SIOUX FALLS, S.D. -- Syracuse coach Quentin Hillsman delivered a direct message to Brianna Butler at halftime.
"You've got to hit some shots," he told his star guard, "or we're going home."
Butler hit some shots, all right, and Syracuse is staying another couple of days in South Dakota after upsetting No. 1 seed South Carolina 80-72 in the Sioux Falls Regional semifinal of the women's NCAA tournament on Friday night.
Butler scored 10 of her 18 points in the fourth quarter, including the go-ahead 3-pointer with 3:01 left, to send the fourth-seeded Orange to a regional final for the first time. They'll play Ohio State or Tennessee on Sunday.
Syracuse trailed by as many as 13 late in the first half and was still down 11 in the middle of the third quarter before coming back to stun a Gamecocks team that looked destined to make another appearance in the Final Four. South Carolina got into early foul trouble and never could finish off the Orange.
"Even though we did get the lead, we were just off," South Carolina coach Dawn Staley said. "We were just not in sync. They did a good job at winning the game."
Alexis Peterson scored 25 points to lead the Orange (28-7), who won for the 14th time in 15 games. Brittney Sykes added 17, and Briana Day had 13 rebounds.
Alaina Coates had 18 points and 16 rebounds for South Carolina (33-2), whose only other loss was to UConn. A'ja Wilson had 15 points and 10 rebounds, and Tina Roy added 17 points off the bench for the Gamecocks.
Butler, the NCAA active leader in career 3-pointers, made just six of her last 35 attempts from beyond the arc coming into the game, and she got off to a slow start against the Gamecocks. Her pull-up jumper tied it at 61, and her 3-pointer gave the Orange the lead for good after Coates converted an entry pass from Tiffany Mitchell for a two-point lead. Butler's last 3-pointer made it 74-68 with 1:11 left.
"I have to give the credit to my teammates and coaches," Butler said. "They gave me the confidence to come out in the second half and fire. Lex told me they're going to fall. Even Coach gave me the confidence. Even if I was missing, he wanted me to keep shooting."
The Orange's zone defense sagged on star post players Wilson and Coates, giving Roy, Mitchell and Bianca Cuevas open looks from the perimeter. The Gamecocks attempted a season-high 32 3-pointers but made only eight.
"When we were going through our scout, (Hillsman) said to limit their touches on the inside," Sykes said. "They're going to find a way to get the ball inside, and we had to limit that and guard the perimeter to the best of our ability."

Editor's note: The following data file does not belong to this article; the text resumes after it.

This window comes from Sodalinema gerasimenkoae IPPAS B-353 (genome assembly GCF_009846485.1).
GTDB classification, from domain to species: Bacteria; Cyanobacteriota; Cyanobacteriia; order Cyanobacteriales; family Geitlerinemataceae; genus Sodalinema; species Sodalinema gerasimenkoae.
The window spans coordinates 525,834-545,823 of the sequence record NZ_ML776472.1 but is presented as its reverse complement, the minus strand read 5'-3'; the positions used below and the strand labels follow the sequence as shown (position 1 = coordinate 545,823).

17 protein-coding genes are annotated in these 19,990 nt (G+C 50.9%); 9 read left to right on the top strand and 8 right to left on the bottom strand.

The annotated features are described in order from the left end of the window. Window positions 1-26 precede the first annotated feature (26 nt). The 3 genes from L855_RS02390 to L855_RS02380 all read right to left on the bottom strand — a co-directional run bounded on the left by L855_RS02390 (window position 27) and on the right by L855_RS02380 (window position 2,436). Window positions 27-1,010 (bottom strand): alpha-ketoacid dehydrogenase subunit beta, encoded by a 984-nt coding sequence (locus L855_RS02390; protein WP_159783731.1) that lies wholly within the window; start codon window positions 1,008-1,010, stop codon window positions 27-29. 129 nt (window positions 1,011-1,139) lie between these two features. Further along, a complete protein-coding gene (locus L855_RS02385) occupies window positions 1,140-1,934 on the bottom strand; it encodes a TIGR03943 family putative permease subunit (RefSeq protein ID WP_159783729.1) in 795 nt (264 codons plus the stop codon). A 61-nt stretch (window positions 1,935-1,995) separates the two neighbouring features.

Wilson, Coates and Sarah Imovbioh were a combined 17-for-22 from the field, a telling statistic, Staley said.
"We took the bait," she said. "Our post players are 17-for-22 from the floor, 41 points. Shooting at that percentage, we should have been trying to get that ball inside a lot more than we did."
The Gamecocks came in concerned about dealing with a pressing Syracuse defense that had been forcing 24.5 turnovers a game, most of any team in the country. The press was hardly a factor.
But with Peterson giving the Orange consistent scoring and Butler ramping up her offense late, the Orange were able to pull off their biggest win ever and avenge the loss to the Gamecocks that ended their season in 2015.
After the final buzzer, Peterson went to mid-court and took a bow, and then Day picked her up and carried her to where their teammates were celebrating.
Syracuse: Butler has started all 132 games of her career, tying the school record. ... The Orange's 28 wins are a school record.
South Carolina: Wilson, who leads the SEC with 3.1 blocks a game, swatted three shots and had four steals ... The Gamecocks came in having outscored their opponents in 101 of 136 quarters.
HOW FAR THEY'VE COME
Hillsman offered some perspective on how far his program has come since he took over in 2006.
"My first game coaching at Syracuse, it was an exhibition game and we lost in double overtime," he said. "I remember going home thinking, 'This is my last year. I'm quitting. This is too much.' From that point forward, we had to get players and build our program piece by piece.
"I take no credit. I'm not confused. You have to get good players and they have to play for you."